Activision earned over $7 billion in revenue in 2018, but it actually expected to earn more. Now it's cutting its workforce by 8% to "reduce duplication" and provide more money to fund game development.
Note: This coverage does not aim to diminish the human cost affected by Activision's firing spree, but to bring more perspective on the business decisions behind it. Our sympathies go out to those affected by the mass layoffs.
Activision-Blizzard's decision to fire nearly 800 employees has caused a stir in the industry, especially since the company just had a record year in 2018. The gaming titan pulled in over $7.5 billion in net revenues in 2018, beating its guidance by $145 million and outpacing 2017's earnings by almost 7%. But company CEO Bobby Kotick says these earnings didn't "realize our full potential." But why? These numbers are driven by Call of Duty: Black Ops 4's massive success, continuing Blizzard engagement, and Candy Crush cash--all of which are wrapped up in billion-dollar monetization (digital once again earned 77% of revenues). The decision really comes down to how much Activision-Blizzard is spending altogether.
But there's more to these numbers than meets the eye. The company might've made over $7.5 billion in 2018, but it certainly doesn't get to keep that much.
A closer look at Activision-Blizzard's earnings shows the publisher spends billions every quarter on expenses that range from publishing and administration to game development and licensing. In fact, it spent over $5.5 billion on total costs and expenses, and marketing is almost as high as game development in some of the quarters. So in 2018 the company turned a profit of $1.782 billion, representing a ~24% profit margin.
These are still pretty good numbers. So why did the company fire so many people?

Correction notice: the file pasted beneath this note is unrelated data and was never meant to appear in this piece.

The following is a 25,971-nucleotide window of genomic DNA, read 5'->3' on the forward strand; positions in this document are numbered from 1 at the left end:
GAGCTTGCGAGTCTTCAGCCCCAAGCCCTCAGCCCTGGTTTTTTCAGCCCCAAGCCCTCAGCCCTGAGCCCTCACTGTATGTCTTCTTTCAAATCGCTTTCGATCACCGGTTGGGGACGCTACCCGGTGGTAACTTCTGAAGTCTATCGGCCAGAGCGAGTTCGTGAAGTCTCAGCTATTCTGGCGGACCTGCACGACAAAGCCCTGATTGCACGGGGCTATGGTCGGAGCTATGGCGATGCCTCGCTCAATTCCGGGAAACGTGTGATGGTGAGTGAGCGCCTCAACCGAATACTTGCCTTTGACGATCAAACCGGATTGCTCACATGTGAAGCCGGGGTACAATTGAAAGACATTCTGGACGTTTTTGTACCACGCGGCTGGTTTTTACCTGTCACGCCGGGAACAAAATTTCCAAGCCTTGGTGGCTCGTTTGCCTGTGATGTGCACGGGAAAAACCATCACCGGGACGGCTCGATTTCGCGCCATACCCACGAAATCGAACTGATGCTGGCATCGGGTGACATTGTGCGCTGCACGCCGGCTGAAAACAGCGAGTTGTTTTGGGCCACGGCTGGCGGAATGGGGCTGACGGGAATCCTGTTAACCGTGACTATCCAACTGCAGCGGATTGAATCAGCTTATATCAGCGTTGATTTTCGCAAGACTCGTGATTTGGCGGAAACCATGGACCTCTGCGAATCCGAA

It's simple: it wants to spend less money on one cost and more on another.
Activision says by reducing 8% of costs (it doesn't actually refer to employees as people, just costs) it can boost game development revenues by some 20%. This human trade-off will fuel and accelerate games incubation, production, and development across all major segments.
"While our financial results for 2018 were the best in our history, we didn't realize our full potential. To help us reach our full potential, we have made a number of important leadership changes. These changes should enable us to achieve the many opportunities our industry affords us, especially with our powerful owned franchises, our strong commercial capabilities, our direct digital connections to hundreds of millions of players, and our extraordinarily talented employees." --Activision-Blizzard CEO Bobby Kotick
The publisher will invest more money into the development of major IPs and frontline releases, it says.
Of course this money will come from anywhere but the top of the pile--the executives earning tens of millions every year will keep their payouts (and even get bonuses). This is a sharp contrast to how Nintendo execs Shigeru Miyamoto and then-President Satoru Iwata took dramatic paycuts so they didn't have to fire anyone during the Wii U's tumultuous days.